V. Bhargava, J.
1. In both these writ applications, the petitioners have asked for a writ o mandamus, restraining the Government of Uttar Pradesh and the Labour Commissioner, U. P. Kanpur, from enforcing and promulgating Rules. Nos. 5, 6, 7, 8 and 9 of the Rules framed under the Factories Act, 1948, and published in Government Notification no. 2401 (L(sic))/XVIII.543(L)/47, dated 29-6-1949. The petitioner in Writ Application No. 208 of 1950 is the Employers' Association of Northern India which has moved this application on behalf of seventeen sugar factories which are members of the Association. The other application has been moved by the New Victoria Mills Company, Limited, Kanpur. In both these applications, the validity of Rules 5 to 9 just mentioned has been challenged. It is alleged that though these rules purport to be framed under Sub-section (2) of Section 49, Factories Act, 1948, they do not come within the purview of that Sub-section and are consequently ultra vires of the Government of Uttar Pradesh. An additional ground has been taken in writ Application no. 208 of 1950. It is based on the nature of working of the sugar factories. It was contended by the petitioner in this petition that sugar factories employ 500 or more workers during the crushing season only which usually lasts for about four months. Daring the remaining portion of the year, the number of workers employed by these 17 factories goes down below 500 and consequently it was contended that it cannot be said that these sugar factories ordinarily employ 500 or more workers which is an essential requirement for the applicability of Section 49, Factories Act, 1948, and the rules thereunder.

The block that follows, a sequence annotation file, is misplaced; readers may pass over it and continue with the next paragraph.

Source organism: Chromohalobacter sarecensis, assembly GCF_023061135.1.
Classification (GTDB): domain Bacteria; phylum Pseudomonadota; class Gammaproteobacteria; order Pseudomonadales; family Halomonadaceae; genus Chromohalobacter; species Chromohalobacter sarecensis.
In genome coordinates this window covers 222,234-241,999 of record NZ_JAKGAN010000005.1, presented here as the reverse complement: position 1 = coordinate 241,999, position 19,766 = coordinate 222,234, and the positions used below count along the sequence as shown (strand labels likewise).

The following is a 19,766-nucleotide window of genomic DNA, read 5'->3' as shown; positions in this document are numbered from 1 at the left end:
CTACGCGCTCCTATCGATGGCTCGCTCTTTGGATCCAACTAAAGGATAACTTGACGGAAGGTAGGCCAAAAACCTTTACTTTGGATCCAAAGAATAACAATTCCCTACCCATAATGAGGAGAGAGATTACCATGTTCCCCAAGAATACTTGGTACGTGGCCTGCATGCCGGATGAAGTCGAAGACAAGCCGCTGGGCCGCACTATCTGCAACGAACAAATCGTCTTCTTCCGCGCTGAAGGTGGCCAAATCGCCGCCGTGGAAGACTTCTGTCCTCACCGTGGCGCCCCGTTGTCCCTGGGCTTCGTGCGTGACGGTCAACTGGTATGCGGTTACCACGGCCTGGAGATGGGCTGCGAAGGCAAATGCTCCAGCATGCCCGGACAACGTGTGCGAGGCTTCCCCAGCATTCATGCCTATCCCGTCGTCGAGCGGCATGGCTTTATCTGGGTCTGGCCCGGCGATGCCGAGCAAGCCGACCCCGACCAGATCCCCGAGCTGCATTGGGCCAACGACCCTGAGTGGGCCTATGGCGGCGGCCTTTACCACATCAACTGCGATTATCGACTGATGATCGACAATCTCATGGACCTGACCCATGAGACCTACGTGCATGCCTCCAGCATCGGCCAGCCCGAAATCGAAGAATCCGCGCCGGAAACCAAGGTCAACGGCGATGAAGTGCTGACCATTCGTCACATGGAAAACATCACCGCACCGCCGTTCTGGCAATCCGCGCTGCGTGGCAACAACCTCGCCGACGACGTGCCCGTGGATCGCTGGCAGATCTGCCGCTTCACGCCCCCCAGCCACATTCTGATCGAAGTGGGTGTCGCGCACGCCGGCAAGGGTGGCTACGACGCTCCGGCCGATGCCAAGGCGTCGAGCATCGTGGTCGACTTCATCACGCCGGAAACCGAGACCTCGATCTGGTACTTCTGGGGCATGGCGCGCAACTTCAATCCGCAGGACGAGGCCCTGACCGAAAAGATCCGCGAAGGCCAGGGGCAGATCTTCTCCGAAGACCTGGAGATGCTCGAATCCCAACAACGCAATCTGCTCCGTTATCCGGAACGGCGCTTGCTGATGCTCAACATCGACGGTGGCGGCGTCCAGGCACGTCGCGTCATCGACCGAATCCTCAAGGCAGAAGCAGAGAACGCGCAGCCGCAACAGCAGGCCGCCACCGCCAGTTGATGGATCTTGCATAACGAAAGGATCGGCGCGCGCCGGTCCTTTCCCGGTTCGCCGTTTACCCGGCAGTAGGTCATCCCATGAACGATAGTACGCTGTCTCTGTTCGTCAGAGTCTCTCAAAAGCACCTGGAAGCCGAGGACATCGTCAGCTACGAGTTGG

2. We may first consider the latter ground taken by the Employers' Association in writ Application No. 208 of 1950. It was contended by the learned counsel for the petitioner that because the sugar factories employ 500 or more workers during the crushing season only, it should be held that in the sugar factories 500 or more workers are not ordinarily employed. The contention is based on the interpretation of the word 'ordinarily.' It has been argued that since the working season, when there are 500 or more workers, forma only a minor part of the year, it cannot be said that 500 or more workers are ordinarily employed in the sugar factories. To interpret the word 'ordinarily,' we can get assistance from the same word as used in the definition of the term 'factory' inthis very Act. Clause (m) of Section 2, Factories Act, 1948, defines factory as follows :
'(m) 'Factory' means any premises including the precincts thereof-
(i) whereon ten or more workers are working, or were working on any day of the preceding twelve months, and in any part of which a manufacturing process is being carried on with the aid of power, or is ordinarily as carried on, or (ii) * * * * *'